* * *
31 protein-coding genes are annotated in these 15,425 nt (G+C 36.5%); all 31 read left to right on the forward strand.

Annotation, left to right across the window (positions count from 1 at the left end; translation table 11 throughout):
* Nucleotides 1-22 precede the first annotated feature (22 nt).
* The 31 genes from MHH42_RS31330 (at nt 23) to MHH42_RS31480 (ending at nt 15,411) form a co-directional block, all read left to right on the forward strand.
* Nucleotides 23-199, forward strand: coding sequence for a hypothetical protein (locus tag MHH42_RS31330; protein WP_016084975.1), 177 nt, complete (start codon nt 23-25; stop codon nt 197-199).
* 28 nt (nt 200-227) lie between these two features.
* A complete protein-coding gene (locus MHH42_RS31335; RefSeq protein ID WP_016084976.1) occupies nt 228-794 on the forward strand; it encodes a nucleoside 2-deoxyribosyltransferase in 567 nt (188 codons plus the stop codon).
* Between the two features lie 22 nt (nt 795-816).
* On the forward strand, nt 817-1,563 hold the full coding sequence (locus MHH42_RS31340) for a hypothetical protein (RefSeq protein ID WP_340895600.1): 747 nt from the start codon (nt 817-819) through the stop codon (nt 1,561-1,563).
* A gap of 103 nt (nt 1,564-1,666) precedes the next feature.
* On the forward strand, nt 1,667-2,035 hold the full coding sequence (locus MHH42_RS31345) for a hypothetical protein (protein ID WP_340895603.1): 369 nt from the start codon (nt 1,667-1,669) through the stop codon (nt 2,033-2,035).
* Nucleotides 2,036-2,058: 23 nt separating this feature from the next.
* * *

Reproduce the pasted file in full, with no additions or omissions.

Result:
31 protein-coding genes are annotated in these 15,425 nt (G+C 36.5%); all 31 read left to right on the forward strand.

Annotation, left to right across the window (positions count from 1 at the left end; translation table 11 throughout):
* Nucleotides 1-22 precede the first annotated feature (22 nt).
* The 31 genes from MHH42_RS31330 (at nt 23) to MHH42_RS31480 (ending at nt 15,411) form a co-directional block, all read left to right on the forward strand.
* Nucleotides 23-199, forward strand: coding sequence for a hypothetical protein (locus tag MHH42_RS31330; protein WP_016084975.1), 177 nt, complete (start codon nt 23-25; stop codon nt 197-199).
* 28 nt (nt 200-227) lie between these two features.
* A complete protein-coding gene (locus MHH42_RS31335; RefSeq protein ID WP_016084976.1) occupies nt 228-794 on the forward strand; it encodes a nucleoside 2-deoxyribosyltransferase in 567 nt (188 codons plus the stop codon).
* Between the two features lie 22 nt (nt 795-816).
* On the forward strand, nt 817-1,563 hold the full coding sequence (locus MHH42_RS31340) for a hypothetical protein (RefSeq protein ID WP_340895600.1): 747 nt from the start codon (nt 817-819) through the stop codon (nt 1,561-1,563).
* A gap of 103 nt (nt 1,564-1,666) precedes the next feature.
* On the forward strand, nt 1,667-2,035 hold the full coding sequence (locus MHH42_RS31345) for a hypothetical protein (protein ID WP_340895603.1): 369 nt from the start codon (nt 1,667-1,669) through the stop codon (nt 2,033-2,035).
* Nucleotides 2,036-2,058: 23 nt separating this feature from the next.